Any one of these events will be enough to bring in a bear market for equities. A combination of (a) and (b) will cause stagflation, an event that is bad for both equities and bonds. However, we know that while these events may drag capital markets down in the short term, they will not permanently affect the attractiveness of these assets for medium to long-term investors. History, in fact, has shown that these are great buying opportunities for those who dare!

What Should I be Doing ?

There are basically two things you can do in reaction to what you have just read :

  1. Do Nothing : Because you are not only fully invested, but rightly positioned for the future. Do not do nothing because you have been paralysed by fear arising from recent market moves (speak to your Financial Advisor to review your current holdings).
  2. Act : Market declines are excellent opportunities to buy good investments on the cheap. If you are already in a dollar cost averaging investment programme, now is not the time to pull the plug. In fact, you should stick with the programme which has been shown to be the most profitable investment strategy ever known. If you are wrongly positioned, it is still not too late to reposition yourself that is switching from a poor investment to a good quality one that will benefit from the mid-cycle slowdown.

Our Financial Advisors have been briefed on what are the attractive investments to profit from the coming mid-cycle slowdown. They are at your disposal. Speak to them.

Finally, we advise all investors to overcome the emotional swings of greed and fear. When the markets are up, we are swamped by greed, focusing solely on returns and forgetting about risks and fundamentals. In turn, when the market corrects, we are gripped by fear, losing track of returns and the fact that good investments can now be gotten at a discount! To do this, we need professional help in the form of a knowledgeable Financial Advisor. Their role is to guide you along and provide you with valued counsel in terms of financial advice. The next key ingredient in the fight against greed and fear is to stick with a clearly laid out investment program that has been thought through and agreed in normal times. Just as good times will surely be followed by bad times, difficult times will in turn give way to a better tomorrow and richer returns to those who can manage their emotional swings with good advice and sticking with a well conceived investment program.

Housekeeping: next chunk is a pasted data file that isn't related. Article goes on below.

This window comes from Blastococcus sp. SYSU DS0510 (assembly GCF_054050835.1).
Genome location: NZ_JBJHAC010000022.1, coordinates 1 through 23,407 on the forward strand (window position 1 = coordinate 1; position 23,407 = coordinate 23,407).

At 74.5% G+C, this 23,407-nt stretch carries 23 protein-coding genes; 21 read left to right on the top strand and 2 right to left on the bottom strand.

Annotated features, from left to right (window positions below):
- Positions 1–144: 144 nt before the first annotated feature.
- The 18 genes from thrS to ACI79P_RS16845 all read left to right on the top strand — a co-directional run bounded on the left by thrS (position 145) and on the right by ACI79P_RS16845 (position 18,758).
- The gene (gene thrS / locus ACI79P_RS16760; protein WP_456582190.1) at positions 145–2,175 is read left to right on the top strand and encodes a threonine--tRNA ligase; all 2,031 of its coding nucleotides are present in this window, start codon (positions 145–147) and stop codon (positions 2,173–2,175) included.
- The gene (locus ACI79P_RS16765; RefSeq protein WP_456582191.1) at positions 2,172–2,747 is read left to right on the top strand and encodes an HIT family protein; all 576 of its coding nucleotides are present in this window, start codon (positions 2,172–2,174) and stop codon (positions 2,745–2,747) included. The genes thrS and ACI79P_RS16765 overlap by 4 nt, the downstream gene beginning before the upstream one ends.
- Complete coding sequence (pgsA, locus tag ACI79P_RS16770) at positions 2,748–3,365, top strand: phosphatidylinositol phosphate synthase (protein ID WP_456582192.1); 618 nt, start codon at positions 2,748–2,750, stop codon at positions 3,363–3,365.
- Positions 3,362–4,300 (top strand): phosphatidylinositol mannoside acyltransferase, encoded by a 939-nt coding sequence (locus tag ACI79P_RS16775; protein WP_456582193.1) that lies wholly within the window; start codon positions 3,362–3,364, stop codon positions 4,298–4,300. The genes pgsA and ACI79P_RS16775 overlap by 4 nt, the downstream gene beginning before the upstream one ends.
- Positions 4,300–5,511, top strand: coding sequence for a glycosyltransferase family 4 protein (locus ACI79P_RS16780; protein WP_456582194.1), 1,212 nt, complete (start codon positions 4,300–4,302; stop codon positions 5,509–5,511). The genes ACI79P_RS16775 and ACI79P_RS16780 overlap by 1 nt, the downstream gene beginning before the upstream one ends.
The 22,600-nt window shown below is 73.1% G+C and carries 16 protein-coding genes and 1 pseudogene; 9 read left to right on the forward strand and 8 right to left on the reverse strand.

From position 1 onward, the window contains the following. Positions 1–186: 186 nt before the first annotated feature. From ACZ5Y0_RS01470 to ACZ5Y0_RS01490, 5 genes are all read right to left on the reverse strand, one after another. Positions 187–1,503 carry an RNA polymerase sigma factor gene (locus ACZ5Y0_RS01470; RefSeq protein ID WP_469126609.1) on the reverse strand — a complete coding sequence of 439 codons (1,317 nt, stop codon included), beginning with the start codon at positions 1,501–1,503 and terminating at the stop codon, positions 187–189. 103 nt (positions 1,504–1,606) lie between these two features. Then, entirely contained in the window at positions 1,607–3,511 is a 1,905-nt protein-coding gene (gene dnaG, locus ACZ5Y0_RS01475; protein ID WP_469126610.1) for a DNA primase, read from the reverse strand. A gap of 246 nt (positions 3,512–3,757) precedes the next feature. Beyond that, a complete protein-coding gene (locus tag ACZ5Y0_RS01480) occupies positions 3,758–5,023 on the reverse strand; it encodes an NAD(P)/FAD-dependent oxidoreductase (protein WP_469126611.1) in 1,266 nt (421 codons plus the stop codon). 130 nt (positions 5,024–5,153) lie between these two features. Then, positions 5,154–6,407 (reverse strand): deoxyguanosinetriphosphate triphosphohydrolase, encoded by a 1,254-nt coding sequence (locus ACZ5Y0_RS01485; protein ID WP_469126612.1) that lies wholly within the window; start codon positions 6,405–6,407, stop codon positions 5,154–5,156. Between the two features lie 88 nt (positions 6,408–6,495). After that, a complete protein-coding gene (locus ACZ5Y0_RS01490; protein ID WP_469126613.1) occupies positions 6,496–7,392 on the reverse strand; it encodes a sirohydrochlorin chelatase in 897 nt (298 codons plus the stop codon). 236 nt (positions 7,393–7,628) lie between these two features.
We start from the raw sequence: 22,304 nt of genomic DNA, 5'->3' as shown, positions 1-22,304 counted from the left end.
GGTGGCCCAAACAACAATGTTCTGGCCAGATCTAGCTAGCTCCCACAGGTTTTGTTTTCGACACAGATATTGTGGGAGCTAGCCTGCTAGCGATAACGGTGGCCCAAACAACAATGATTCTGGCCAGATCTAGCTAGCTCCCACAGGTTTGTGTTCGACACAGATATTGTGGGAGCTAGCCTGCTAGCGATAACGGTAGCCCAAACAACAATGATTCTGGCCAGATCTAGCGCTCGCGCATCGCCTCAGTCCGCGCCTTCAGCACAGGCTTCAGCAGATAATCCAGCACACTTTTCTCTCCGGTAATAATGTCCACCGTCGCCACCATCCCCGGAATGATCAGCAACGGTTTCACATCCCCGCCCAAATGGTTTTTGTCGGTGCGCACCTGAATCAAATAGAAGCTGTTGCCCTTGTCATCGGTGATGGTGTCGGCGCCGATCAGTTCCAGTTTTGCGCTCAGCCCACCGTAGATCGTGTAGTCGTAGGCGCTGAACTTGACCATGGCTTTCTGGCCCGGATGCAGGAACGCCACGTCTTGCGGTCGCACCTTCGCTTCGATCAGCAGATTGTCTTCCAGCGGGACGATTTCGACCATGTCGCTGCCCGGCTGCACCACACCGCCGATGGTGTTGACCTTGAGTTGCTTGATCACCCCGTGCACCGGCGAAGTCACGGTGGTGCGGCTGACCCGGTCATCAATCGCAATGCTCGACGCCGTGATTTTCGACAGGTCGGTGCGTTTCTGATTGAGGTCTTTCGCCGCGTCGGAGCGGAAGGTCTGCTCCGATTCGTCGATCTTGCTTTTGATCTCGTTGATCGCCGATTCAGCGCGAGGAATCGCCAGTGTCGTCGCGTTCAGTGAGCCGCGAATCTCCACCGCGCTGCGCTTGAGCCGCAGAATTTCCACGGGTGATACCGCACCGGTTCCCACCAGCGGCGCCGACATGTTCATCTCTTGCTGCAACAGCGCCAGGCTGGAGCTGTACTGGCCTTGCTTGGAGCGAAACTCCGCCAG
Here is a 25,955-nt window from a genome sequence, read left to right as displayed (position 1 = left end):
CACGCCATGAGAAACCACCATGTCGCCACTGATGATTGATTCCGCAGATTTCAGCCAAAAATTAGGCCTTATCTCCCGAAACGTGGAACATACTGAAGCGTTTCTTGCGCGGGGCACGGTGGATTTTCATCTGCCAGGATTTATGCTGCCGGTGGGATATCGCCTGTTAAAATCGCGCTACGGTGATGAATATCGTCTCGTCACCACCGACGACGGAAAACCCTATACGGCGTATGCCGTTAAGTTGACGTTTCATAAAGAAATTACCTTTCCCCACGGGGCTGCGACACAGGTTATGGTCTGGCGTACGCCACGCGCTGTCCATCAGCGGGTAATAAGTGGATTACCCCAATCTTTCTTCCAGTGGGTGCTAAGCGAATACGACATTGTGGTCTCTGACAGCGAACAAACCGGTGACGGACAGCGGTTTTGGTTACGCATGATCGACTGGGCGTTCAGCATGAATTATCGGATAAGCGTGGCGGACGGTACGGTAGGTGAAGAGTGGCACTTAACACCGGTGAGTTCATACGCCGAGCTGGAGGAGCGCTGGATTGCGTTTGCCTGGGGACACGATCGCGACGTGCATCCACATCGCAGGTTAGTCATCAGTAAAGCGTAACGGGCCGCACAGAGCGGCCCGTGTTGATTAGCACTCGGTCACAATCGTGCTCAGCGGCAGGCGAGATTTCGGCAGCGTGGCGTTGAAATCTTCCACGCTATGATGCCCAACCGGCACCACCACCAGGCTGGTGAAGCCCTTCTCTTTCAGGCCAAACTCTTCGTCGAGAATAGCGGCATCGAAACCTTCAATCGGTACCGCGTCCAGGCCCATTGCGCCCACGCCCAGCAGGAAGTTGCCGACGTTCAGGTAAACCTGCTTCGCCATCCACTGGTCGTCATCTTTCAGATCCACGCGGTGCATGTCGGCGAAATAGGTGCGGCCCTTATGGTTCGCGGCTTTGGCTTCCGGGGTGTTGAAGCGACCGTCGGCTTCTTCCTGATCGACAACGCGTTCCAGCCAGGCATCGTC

Look out for our next issue, where we continue to bring you more updates on the markets.

GYC Research and Investment Desk

IMPORTANT NOTES: This report is provided for the information of the intended recipient only and should not be reproduced, published, circulated or disclosed to any other person without the prior written consent of GYC. The information and opinions expressed herein reflect a judgment of the markets at its original date of publication and are subject to change without notice. GYC does not warrant the accuracy, adequacy or completeness of the information herein and expressly disclaims liability for any errors or omissions. The information is given on a general basis without obligation and on the understanding that any person acting upon or in reliance on it, does so entirely at his or her own risk. Any projections or other forward-looking statements regarding future events or performance of countries, markets or companies are not necessarily indicative of, and may differ from, actual events or results. Neither is past performance necessarily indicative of future performance. You should make your own assessment of the relevance, accuracy and adequacy of the information contained in the information provided and make such independent investigations as you may consider necessary or appropriate. Accordingly, neither GYC nor any of our directors, employees or Representatives can accept any liability whatsoever for any loss, whether direct or indirect, or consequential loss, that may arise from the use of information or opinions provided.